- Reviving Formalism in the 21st CenturyA review of Tom Eyers, Speculative Formalism: Literature, Theory, and the Critical Present
Some ninety years ago, C.D. Broad argues in “Critical and Speculative Philosophy” that “the discursive form of cognition by means of general concepts” can never “be completely adequate to the concrete Reality which it seeks to describe.” According to Broad, “thought must always be ‘about’ its objects; to speak metaphorically, it is a transcription of the whole of Reality into a medium which is itself one aspect of Reality.” Speaking of F.H. Bradley, Broad opines that he cannot agree with the conviction that “this scheme involves internal contradictions.” Broad thus imagines a scheme of Reality and a process of thought that is “about” its objects as free of internal contradictions.
Central to Tom Eyers’s brilliant Speculative Formalism is an interrogation of the correspondence of formalized thought in the form of imaginative writing and what Broad calls Reality. Contrary to Broad, Eyers maintains that there are internal contradictions within discursive forms of cognition, and further, that such contradictions exist as well in the material life world, something that has been made clear by Marx and Engels and many others. Eyers writes, “Form, as it will be understood in what follows, becomes the conflicted, multiply distributed, and plastic site where truths specific to literature are rendered contingent but also given their only opening to the world, and from which other formal logics in other domains may be better understood” (6). In this context, the speculative refers to the conviction that we can only apprehend the Real by means of the mediation of forms: imaginative, logical, paradigmatic, and so forth. The speculative must necessarily recognize, therefore, that it is determined by interfaces in conflict that enable a “creative capacity of impasses” (8), a view not so different from the New Critics’, who saw literary writing as a medium for speculation that opened on significance in terms of ambiguities, paradoxes, and ironies.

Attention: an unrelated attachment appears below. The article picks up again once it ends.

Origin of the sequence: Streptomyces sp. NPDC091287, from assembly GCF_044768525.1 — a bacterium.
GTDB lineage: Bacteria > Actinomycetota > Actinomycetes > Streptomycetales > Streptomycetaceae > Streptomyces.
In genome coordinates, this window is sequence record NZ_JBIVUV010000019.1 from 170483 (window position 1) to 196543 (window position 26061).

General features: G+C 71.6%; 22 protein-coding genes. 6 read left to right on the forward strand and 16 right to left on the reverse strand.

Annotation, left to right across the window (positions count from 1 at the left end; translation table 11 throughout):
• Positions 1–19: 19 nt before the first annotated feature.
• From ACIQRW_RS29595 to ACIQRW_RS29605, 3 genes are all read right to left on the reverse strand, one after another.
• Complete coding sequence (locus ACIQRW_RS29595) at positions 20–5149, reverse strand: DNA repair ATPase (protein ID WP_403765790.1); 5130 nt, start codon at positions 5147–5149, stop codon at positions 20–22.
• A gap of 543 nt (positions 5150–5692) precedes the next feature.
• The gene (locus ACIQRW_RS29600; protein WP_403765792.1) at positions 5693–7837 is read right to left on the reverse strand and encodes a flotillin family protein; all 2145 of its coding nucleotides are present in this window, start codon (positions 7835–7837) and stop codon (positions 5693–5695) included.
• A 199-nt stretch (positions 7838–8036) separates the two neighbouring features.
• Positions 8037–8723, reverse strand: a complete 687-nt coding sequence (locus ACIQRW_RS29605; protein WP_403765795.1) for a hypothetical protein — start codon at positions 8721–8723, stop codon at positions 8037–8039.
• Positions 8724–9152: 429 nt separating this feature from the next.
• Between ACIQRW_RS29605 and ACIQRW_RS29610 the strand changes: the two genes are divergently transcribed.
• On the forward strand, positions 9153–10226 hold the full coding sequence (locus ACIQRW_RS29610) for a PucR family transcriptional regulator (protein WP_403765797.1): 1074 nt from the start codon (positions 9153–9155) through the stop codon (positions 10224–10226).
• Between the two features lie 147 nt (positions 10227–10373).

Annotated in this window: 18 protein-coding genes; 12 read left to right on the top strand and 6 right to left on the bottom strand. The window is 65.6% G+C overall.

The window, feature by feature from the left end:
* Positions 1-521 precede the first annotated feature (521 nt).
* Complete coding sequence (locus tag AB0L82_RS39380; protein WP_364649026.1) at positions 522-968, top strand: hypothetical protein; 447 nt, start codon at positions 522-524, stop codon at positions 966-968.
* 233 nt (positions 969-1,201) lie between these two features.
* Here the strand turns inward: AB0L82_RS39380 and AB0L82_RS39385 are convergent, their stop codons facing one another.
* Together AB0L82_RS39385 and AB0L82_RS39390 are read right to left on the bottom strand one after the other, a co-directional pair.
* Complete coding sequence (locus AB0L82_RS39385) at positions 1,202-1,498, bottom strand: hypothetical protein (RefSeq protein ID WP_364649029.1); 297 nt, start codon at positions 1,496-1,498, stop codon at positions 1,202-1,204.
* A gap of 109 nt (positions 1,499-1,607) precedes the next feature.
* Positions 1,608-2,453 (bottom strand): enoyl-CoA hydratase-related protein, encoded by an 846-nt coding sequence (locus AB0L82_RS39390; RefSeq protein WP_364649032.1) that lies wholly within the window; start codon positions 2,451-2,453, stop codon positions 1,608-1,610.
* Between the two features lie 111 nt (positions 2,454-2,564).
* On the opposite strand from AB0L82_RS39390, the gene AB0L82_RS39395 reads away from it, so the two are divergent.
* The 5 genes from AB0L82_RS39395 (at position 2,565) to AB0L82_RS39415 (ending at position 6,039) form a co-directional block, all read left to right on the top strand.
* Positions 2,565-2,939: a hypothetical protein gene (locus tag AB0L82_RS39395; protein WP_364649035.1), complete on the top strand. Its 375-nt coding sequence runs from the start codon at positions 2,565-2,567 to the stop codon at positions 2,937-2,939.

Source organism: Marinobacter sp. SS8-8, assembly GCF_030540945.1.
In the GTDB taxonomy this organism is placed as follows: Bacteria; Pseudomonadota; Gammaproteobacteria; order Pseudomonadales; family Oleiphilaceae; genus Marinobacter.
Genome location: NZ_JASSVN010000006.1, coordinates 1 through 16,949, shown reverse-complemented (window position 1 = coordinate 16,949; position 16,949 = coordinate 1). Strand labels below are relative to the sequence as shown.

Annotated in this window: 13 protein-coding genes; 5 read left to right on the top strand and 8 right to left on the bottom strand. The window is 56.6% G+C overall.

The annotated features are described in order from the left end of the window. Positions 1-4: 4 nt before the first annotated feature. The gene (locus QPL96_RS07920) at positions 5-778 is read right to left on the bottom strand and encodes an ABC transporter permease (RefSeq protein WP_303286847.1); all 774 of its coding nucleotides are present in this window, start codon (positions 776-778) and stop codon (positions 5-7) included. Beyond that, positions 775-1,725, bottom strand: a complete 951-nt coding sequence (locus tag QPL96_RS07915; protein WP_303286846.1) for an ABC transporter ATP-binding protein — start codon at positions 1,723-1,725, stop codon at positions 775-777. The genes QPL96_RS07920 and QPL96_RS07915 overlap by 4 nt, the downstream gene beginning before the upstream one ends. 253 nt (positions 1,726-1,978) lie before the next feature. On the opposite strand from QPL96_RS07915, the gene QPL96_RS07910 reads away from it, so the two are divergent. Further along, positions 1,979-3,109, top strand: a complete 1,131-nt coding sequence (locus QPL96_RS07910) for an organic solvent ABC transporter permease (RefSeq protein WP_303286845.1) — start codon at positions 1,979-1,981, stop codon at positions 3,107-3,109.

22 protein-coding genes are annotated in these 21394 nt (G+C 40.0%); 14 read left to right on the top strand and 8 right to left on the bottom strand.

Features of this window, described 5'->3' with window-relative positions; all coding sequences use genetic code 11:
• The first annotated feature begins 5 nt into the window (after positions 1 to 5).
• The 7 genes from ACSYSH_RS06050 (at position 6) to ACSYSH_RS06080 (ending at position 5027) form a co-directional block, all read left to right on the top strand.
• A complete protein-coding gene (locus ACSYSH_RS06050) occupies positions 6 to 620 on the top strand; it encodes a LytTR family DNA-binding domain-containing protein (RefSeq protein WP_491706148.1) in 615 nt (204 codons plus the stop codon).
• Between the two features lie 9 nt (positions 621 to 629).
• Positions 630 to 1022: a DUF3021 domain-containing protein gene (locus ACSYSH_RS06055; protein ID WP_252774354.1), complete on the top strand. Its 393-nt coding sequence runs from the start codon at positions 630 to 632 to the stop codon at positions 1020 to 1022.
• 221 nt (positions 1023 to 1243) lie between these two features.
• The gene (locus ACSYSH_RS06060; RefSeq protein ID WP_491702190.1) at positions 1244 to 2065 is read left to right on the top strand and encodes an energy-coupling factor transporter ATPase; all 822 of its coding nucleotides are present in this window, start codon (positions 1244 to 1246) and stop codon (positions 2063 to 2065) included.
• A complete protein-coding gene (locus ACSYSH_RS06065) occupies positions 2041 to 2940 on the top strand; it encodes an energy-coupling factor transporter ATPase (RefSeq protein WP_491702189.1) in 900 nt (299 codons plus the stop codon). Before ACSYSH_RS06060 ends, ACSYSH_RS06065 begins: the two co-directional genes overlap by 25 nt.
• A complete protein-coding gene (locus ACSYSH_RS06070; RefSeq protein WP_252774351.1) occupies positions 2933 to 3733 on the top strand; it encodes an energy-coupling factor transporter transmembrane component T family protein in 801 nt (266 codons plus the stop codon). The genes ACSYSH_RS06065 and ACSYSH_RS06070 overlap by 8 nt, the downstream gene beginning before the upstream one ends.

Along these lines, Eyers writes: “Literature stages better than most phenomena the manner in which, far from shutting down the possibility of meaning, the impossibility of any final, formal integration of a structure and its component parts is the very condition of possibility of that structure” (8). The possibility of structure and meaning, we’re told, is predicated upon its incompletion (the impossibility of integration): “central to my argument will be the claim that form resists meaning as much as it enables it” (9). Again, he tells us, “it is [the] very resistance to semantic recuperation that, paradoxically enough, lies at the root of literature’s capacity to refer, even to transfigure, annul, boost or remain strikingly indifferent to, its historical and political conditions” (9–10). This idea of indifference likely would not be accepted by traditional historians who place considerable emphasis on historical contextualization, about which, they would claim, by definition the work cannot be indifferent.
Speculative formalism, as may already be evident, makes claims for literary readings that cannot be verified by means of naïve, direct reference to the things themselves, including the facticity of historical context. For the speculative is defined in terms of a thinking that recognizes and works through the strictures of formal systems or logics, which, according to Eyers, may be internally contradictory. Not only literature, but history, politics, economics, and culture may also be considered as formal contradictory logics, as posited by French theory of the 1960s that invalidated totalizing programs of literary and cultural study (Derrida), along with the invalidation of a naïve Cartesianism whereby subject and object (observer and observed) are thought to be self-evidently given as intelligible, congruent substitutes for one another (Foucault).
As we can see, although Eyers makes a case for returning to formal literary analysis, his speculative formalism is by no means a return to the kind of formalism that pits the work as a static artificial construct against the teleological historical givens of the life world. This work/world distinction, of course, is endemic to long discredited traditional historicist practices of scholarship wherein researchers simplistically attempt to...